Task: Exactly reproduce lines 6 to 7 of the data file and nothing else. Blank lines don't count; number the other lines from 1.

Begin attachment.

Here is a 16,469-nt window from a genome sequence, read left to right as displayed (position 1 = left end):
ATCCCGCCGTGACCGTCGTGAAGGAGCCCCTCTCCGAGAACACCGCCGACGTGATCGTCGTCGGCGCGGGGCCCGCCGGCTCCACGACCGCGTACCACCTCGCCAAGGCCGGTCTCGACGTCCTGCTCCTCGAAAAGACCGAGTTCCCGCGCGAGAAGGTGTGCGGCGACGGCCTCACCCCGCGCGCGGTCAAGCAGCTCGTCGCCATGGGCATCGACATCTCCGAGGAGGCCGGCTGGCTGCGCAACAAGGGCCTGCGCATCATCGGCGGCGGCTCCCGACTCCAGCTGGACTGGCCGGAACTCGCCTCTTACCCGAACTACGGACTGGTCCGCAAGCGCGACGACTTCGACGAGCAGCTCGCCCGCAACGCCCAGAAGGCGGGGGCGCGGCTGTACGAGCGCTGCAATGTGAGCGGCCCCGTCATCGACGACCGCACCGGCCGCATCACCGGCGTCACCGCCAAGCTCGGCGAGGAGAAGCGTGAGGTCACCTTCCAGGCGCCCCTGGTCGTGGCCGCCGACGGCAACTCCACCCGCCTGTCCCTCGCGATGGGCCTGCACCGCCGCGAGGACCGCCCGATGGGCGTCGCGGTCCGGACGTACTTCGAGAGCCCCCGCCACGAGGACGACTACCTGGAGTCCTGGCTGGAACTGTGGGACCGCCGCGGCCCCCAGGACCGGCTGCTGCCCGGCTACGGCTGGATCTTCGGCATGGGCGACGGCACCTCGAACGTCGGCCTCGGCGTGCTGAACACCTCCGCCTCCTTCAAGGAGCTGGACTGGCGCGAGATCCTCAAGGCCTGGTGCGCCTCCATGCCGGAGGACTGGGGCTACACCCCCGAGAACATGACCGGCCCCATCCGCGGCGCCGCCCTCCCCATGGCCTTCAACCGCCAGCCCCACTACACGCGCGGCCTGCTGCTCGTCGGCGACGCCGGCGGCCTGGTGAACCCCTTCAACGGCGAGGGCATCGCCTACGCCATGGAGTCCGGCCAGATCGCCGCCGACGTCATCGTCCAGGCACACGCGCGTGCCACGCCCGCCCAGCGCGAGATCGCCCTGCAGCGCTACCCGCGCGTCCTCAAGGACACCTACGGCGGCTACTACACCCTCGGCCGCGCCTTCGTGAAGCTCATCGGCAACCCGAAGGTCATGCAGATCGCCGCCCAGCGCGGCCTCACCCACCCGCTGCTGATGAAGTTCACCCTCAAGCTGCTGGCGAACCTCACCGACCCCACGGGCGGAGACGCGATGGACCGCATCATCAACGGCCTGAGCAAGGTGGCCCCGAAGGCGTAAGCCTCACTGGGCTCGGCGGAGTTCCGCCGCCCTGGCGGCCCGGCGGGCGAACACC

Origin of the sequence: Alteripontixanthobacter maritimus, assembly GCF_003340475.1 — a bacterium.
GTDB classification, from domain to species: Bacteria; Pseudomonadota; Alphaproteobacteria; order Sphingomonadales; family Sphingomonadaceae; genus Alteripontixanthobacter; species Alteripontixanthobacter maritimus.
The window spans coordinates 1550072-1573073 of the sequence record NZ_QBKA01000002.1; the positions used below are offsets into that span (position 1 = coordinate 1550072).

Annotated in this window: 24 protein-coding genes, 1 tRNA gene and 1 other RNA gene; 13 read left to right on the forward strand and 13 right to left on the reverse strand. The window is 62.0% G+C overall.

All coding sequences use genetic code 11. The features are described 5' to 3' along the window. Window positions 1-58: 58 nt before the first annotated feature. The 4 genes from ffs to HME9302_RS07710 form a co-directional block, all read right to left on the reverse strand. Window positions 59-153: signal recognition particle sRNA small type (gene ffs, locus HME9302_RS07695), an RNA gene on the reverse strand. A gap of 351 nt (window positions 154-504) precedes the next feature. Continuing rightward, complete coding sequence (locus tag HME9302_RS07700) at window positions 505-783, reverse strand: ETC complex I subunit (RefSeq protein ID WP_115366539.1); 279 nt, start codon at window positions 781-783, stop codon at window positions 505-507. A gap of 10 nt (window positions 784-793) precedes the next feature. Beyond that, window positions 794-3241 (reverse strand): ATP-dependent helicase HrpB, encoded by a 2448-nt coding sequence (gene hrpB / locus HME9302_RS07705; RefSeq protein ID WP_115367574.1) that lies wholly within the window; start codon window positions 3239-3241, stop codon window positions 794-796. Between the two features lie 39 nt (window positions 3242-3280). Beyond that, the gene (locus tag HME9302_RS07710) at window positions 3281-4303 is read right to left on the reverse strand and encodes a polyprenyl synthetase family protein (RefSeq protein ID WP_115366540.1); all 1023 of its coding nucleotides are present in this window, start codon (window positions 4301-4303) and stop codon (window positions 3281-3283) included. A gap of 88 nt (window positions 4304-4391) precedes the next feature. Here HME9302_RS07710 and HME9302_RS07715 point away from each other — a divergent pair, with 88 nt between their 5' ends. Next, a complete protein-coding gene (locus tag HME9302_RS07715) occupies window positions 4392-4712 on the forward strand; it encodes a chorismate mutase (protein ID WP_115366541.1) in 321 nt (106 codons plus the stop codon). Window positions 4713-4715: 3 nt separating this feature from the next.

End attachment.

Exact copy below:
Annotated in this window: 24 protein-coding genes, 1 tRNA gene and 1 other RNA gene; 13 read left to right on the forward strand and 13 right to left on the reverse strand. The window is 62.0% G+C overall.

All coding sequences use genetic code 11. The features are described 5' to 3' along the window. Window positions 1-58: 58 nt before the first annotated feature. The 4 genes from ffs to HME9302_RS07710 form a co-directional block, all read right to left on the reverse strand. Window positions 59-153: signal recognition particle sRNA small type (gene ffs, locus HME9302_RS07695), an RNA gene on the reverse strand. A gap of 351 nt (window positions 154-504) precedes the next feature. Continuing rightward, complete coding sequence (locus tag HME9302_RS07700) at window positions 505-783, reverse strand: ETC complex I subunit (RefSeq protein ID WP_115366539.1); 279 nt, start codon at window positions 781-783, stop codon at window positions 505-507. A gap of 10 nt (window positions 784-793) precedes the next feature. Beyond that, window positions 794-3241 (reverse strand): ATP-dependent helicase HrpB, encoded by a 2448-nt coding sequence (gene hrpB / locus HME9302_RS07705; RefSeq protein ID WP_115367574.1) that lies wholly within the window; start codon window positions 3239-3241, stop codon window positions 794-796. Between the two features lie 39 nt (window positions 3242-3280). Beyond that, the gene (locus tag HME9302_RS07710) at window positions 3281-4303 is read right to left on the reverse strand and encodes a polyprenyl synthetase family protein (RefSeq protein ID WP_115366540.1); all 1023 of its coding nucleotides are present in this window, start codon (window positions 4301-4303) and stop codon (window positions 3281-3283) included. A gap of 88 nt (window positions 4304-4391) precedes the next feature. Here HME9302_RS07710 and HME9302_RS07715 point away from each other — a divergent pair, with 88 nt between their 5' ends. Next, a complete protein-coding gene (locus tag HME9302_RS07715) occupies window positions 4392-4712 on the forward strand; it encodes a chorismate mutase (protein ID WP_115366541.1) in 321 nt (106 codons plus the stop codon). Window positions 4713-4715: 3 nt separating this feature from the next.